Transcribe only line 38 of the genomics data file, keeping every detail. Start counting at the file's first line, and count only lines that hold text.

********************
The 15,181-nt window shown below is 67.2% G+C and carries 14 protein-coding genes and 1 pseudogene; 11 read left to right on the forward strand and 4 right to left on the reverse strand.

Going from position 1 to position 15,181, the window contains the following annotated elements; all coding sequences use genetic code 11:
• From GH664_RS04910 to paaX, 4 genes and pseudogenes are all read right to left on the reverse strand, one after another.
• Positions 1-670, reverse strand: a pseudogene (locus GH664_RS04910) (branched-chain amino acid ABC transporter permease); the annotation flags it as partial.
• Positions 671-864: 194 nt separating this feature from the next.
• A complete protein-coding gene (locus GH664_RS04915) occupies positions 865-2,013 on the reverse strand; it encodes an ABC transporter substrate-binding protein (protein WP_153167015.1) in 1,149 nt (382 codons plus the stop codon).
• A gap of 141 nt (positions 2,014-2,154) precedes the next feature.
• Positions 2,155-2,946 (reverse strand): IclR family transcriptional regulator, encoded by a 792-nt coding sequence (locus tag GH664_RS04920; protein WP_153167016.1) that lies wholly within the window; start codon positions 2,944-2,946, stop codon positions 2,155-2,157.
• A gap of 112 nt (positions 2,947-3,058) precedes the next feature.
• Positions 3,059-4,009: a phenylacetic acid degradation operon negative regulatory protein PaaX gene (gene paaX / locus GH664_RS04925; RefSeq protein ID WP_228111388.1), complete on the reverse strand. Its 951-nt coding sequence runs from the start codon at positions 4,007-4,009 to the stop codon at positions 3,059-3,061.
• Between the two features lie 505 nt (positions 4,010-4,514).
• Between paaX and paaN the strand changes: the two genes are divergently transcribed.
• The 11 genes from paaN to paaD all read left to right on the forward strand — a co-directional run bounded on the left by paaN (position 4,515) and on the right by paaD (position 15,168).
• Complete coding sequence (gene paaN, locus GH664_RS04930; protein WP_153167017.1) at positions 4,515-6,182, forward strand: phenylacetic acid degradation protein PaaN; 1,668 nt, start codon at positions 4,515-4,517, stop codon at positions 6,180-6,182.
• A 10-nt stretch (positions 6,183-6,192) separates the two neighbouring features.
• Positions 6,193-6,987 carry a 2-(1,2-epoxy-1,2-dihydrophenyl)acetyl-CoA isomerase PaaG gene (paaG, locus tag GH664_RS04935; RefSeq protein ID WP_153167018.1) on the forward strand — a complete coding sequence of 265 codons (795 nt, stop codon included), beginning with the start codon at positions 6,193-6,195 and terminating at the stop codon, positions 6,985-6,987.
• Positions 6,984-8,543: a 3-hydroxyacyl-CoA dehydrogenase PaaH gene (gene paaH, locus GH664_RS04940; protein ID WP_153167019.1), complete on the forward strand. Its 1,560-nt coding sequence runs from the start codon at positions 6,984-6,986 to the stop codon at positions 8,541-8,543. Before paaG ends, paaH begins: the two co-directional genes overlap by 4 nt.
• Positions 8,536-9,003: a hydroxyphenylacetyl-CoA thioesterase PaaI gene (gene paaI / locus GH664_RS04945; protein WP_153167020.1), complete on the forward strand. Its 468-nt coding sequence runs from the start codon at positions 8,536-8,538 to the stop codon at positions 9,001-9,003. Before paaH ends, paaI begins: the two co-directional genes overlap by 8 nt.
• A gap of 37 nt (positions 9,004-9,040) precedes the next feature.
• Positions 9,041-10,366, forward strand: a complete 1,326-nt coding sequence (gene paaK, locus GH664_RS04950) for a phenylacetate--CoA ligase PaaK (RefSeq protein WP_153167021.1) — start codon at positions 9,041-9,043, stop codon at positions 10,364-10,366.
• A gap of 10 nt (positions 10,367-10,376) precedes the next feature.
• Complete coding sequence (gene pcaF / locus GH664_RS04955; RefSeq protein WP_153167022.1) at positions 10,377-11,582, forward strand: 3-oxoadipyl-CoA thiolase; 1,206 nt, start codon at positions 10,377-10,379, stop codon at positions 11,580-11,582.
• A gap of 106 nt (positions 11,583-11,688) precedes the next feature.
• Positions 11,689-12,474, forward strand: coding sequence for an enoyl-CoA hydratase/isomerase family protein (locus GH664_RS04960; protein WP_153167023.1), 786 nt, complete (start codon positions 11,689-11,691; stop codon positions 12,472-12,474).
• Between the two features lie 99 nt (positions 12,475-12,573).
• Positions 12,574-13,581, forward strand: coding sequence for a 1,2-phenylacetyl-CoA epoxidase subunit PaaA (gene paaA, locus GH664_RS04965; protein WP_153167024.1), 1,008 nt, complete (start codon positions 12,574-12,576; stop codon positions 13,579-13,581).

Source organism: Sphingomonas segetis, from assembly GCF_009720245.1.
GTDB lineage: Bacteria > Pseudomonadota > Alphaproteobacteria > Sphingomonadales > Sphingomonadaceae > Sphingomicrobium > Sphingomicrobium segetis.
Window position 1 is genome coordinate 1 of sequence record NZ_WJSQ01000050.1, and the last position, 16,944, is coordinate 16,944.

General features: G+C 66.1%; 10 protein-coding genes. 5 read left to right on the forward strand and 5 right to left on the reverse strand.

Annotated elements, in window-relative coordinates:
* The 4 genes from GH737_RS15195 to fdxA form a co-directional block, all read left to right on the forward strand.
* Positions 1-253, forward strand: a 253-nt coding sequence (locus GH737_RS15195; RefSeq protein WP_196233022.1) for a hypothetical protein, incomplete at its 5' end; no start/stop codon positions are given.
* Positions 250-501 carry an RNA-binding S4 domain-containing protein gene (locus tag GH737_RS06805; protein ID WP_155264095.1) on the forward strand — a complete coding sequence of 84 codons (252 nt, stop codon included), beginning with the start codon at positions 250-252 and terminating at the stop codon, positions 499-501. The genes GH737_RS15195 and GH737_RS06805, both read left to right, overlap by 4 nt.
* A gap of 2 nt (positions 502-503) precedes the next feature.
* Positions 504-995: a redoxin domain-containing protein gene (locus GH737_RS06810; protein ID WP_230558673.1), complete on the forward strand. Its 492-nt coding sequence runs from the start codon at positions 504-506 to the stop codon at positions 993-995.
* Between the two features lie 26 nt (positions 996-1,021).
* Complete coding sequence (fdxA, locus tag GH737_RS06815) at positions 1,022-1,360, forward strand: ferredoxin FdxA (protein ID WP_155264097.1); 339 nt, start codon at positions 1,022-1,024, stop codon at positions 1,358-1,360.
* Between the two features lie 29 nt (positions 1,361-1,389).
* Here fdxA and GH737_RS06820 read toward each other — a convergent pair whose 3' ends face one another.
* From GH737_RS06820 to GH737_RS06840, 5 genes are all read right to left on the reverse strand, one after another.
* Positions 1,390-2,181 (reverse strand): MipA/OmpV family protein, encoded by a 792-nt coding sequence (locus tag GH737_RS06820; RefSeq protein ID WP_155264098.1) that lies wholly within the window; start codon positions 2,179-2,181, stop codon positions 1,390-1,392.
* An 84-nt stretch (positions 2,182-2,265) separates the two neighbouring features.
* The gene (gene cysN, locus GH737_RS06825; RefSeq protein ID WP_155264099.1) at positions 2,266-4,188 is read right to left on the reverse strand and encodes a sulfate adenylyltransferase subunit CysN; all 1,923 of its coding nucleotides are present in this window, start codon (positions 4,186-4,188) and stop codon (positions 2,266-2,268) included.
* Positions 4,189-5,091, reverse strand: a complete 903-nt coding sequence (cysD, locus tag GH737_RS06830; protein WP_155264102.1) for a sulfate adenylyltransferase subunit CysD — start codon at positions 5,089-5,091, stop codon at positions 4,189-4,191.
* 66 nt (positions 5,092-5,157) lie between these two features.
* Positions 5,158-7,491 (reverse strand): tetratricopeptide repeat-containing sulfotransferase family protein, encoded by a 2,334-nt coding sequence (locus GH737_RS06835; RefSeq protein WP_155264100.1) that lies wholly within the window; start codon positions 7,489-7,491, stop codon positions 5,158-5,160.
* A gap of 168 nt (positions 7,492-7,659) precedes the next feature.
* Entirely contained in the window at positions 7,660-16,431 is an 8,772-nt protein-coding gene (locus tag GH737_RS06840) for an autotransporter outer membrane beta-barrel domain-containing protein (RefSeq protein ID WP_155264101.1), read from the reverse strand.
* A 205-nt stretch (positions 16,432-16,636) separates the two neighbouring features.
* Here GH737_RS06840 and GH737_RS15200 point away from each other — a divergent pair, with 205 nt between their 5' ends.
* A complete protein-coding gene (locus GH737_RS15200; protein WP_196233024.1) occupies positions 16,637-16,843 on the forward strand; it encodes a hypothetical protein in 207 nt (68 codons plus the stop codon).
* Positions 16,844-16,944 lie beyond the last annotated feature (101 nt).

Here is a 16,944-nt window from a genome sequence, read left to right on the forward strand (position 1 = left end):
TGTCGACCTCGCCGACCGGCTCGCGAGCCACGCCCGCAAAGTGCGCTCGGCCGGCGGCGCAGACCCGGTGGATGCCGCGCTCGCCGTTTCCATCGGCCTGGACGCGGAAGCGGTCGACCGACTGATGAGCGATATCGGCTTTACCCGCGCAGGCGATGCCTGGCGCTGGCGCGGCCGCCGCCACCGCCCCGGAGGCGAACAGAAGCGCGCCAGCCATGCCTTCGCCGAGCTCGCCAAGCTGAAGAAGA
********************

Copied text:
* Complete coding sequence (fdxA, locus tag GH737_RS06815) at positions 1,022-1,360, forward strand: ferredoxin FdxA (protein ID WP_155264097.1); 339 nt, start codon at positions 1,022-1,024, stop codon at positions 1,358-1,360.